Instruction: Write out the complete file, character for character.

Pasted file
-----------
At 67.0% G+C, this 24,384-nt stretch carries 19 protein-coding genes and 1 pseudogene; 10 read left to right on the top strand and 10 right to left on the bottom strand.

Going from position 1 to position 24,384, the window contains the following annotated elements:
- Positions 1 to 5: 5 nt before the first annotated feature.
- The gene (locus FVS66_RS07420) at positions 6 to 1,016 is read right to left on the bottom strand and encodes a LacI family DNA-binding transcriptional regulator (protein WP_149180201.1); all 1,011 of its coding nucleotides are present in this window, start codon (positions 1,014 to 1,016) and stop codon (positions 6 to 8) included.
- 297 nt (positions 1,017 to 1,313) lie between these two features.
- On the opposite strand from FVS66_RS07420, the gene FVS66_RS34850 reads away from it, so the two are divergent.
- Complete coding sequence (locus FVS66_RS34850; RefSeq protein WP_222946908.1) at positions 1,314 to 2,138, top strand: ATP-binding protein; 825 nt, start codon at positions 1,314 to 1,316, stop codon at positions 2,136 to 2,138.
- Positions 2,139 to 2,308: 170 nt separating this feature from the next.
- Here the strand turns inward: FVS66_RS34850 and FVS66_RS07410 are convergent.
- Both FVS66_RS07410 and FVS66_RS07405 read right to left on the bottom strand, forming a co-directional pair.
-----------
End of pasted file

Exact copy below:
At 67.0% G+C, this 24,384-nt stretch carries 19 protein-coding genes and 1 pseudogene; 10 read left to right on the top strand and 10 right to left on the bottom strand.

Going from position 1 to position 24,384, the window contains the following annotated elements:
- Positions 1 to 5: 5 nt before the first annotated feature.
- The gene (locus FVS66_RS07420) at positions 6 to 1,016 is read right to left on the bottom strand and encodes a LacI family DNA-binding transcriptional regulator (protein WP_149180201.1); all 1,011 of its coding nucleotides are present in this window, start codon (positions 1,014 to 1,016) and stop codon (positions 6 to 8) included.
- 297 nt (positions 1,017 to 1,313) lie between these two features.
- On the opposite strand from FVS66_RS07420, the gene FVS66_RS34850 reads away from it, so the two are divergent.
- Complete coding sequence (locus FVS66_RS34850; RefSeq protein WP_222946908.1) at positions 1,314 to 2,138, top strand: ATP-binding protein; 825 nt, start codon at positions 1,314 to 1,316, stop codon at positions 2,136 to 2,138.
- Positions 2,139 to 2,308: 170 nt separating this feature from the next.
- Here the strand turns inward: FVS66_RS34850 and FVS66_RS07410 are convergent.
- Both FVS66_RS07410 and FVS66_RS07405 read right to left on the bottom strand, forming a co-directional pair.